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Feeling Anxious? Here's What To Eat & Avoid

Caroline Muggia
mbg Contributor
By Caroline Muggia
mbg Contributor
Caroline Muggia is a writer, environmental advocate, and registered yoga teacher (E-RYT) with a B.A. in Environmental Studies & Psychology from Middlebury College.
Image by Adrian Cotiga / Stocksy
April 24, 2019
We all get anxious from time to time, and it's helpful to have tools on hand that can help decrease your anxiety on the spot. Caroline Foran, the author of the new book Own It, shares expert-approved advice on how to mitigate anxiety through a variety of lifestyle choices. We often hear about breathing techniques and mindfulness practices but how about our diet? In this excerpt from her new book, Dr. McHale lets us in on what foods to eat and which ones to avoid when trying to lower anxiety.
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Here are Dr. McHale’s rules of thumb for an anti-anxiety diet:

  • When you are feeling anxious, avoid adding fuel to the fire and steer clear of simple sugars like candy, chocolate cakes, bread, etc.
  • Excessive cortisol production will lead to higher blood sugar levels so you really don’t need to make things worse for yourself.
  • Avoid caffeine as it’s a stimulant, and you don’t need any brain stimulation.
  • Avoid alcohol during acute periods of anxiety. Hangovers will make things worse.

Remember that all carbohydrates break down into sugar, but what you want to be mindful of are the simple sugars or processed carbohydrates. These aren’t ideal for three reasons:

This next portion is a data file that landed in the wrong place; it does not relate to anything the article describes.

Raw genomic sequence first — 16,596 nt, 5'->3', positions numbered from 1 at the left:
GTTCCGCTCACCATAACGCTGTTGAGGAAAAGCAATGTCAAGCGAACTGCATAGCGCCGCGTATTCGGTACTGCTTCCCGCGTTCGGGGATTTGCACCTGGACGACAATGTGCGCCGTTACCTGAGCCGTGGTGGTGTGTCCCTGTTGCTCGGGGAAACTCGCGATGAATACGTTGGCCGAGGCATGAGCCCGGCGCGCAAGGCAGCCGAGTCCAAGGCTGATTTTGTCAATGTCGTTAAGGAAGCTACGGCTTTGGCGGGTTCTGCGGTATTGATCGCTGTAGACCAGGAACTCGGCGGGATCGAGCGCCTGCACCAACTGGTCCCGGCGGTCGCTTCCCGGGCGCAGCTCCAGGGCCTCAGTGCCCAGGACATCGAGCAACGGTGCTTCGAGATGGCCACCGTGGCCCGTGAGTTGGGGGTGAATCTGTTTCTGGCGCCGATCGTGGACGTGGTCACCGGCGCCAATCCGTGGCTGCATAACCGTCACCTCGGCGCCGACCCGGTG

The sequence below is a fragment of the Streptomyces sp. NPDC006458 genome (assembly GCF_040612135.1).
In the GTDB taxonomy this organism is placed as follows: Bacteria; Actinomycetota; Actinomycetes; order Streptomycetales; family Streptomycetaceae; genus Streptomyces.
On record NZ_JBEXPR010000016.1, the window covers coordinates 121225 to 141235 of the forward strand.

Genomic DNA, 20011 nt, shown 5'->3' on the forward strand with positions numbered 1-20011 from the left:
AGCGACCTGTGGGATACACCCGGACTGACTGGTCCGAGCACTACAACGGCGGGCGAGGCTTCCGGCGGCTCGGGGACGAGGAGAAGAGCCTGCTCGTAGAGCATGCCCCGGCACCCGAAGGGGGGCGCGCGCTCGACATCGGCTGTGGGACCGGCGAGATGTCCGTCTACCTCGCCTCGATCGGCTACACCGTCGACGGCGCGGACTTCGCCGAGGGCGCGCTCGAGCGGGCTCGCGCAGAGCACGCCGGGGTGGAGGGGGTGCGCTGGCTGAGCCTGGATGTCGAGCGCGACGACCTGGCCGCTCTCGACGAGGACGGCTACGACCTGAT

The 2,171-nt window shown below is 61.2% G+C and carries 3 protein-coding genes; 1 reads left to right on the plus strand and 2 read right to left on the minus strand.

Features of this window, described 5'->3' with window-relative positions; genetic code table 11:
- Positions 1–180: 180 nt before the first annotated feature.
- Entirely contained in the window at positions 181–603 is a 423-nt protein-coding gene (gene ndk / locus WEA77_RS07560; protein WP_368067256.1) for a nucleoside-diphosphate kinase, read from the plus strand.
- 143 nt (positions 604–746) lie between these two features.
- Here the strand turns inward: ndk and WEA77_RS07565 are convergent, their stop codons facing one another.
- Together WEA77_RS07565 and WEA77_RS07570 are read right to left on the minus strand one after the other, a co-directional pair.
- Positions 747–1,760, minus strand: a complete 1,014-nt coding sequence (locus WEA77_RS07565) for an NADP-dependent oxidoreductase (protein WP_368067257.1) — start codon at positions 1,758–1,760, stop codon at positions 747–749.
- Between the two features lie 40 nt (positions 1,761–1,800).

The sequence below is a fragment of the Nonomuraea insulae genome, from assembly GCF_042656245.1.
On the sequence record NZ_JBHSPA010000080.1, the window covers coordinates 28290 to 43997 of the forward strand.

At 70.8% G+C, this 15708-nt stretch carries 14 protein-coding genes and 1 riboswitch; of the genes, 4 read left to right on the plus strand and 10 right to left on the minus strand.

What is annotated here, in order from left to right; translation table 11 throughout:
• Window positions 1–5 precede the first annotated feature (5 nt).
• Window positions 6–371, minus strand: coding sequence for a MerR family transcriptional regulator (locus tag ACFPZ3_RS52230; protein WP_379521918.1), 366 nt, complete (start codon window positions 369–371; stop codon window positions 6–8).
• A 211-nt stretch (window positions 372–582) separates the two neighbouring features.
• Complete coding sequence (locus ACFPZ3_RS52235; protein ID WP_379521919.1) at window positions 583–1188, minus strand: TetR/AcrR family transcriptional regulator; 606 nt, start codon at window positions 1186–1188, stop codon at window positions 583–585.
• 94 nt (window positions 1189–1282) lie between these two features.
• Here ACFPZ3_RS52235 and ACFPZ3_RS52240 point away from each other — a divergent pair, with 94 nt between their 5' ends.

1. They don’t tend to be nutrient-dense, so they’re of no real health value.
  2. Processed foods don’t sit well with the gut.
  3. These foods tend to release glucose very quickly into the body, resulting in a spike in stress hormones.
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Instead, opt for foods with a lower glycemic index (GI), which is a measure of the amount of carbohydrates in food and their impact on our blood-sugar levels. Oats in the evening are a fantastic example. Low GI foods release energy into the body at a slower rate, meaning you avoid those nasty spikes of sugar that increase heart rate, etc. Generally, foods with a high GI are not as good for you.

High GI carbohydrates will increase the level of stress hormones—albeit temporarily—in and of themselves, so having gone through the mechanisms of the stress response above, you can see why that is not wise.

Below is a list showing foods with a high GI vs. foods with a low GI (that you should try to eat instead).

Image by Caroline Foran / Caroline Foran

High GI foods can cause a very sharp elevation in stress hormone levels, prompting an even sharper decline, which can lead to major problems with mood, irritability and coping strategies.

Eat plenty of dark green veggies. But don’t go nuts on veg either; everything in moderation. Too much or too little of anything can give rise to other problems we hadn’t planned on, such as problems in your gut.

Ensuring optimal vitamin and mineral levels is absolutely essential. B vitamins (particularly vitamin B6), vitamin C, magnesium, and tryptophan are crucial to the metabolic pathways involved in neurotransmitter synthesis and adrenal-gland health.

One of the best ways to support your adrenal glands is with sleep. Remember that everything is working in tandem. A low-GI carbohydrate or a vitamin D supplement isn’t going to stop a panic attack. But food and supplements (if necessary), when taken regularly alongside exercise and meditation (and other lifestyle interventions) gives us the opportunity to build a healthy, strong body and more resilient mind.

Based on excerpts from Own It: Make Your Anxiety Work For You by Caroline Foran with the permission of The Experiment. Copyright ©2019.
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Caroline Muggia
Caroline Muggia
mbg Contributor

Caroline Muggia has a B.A. in Environmental Studies & Psychology from Middlebury College. She received her E-RYT with Yoga Works and is a graduate of the Institute for Integrative Nutrition. A writer and environmental advocate, she is passionate about helping people live healthier and more sustainable lives. You can usually find her drinking matcha or spending time by the ocean.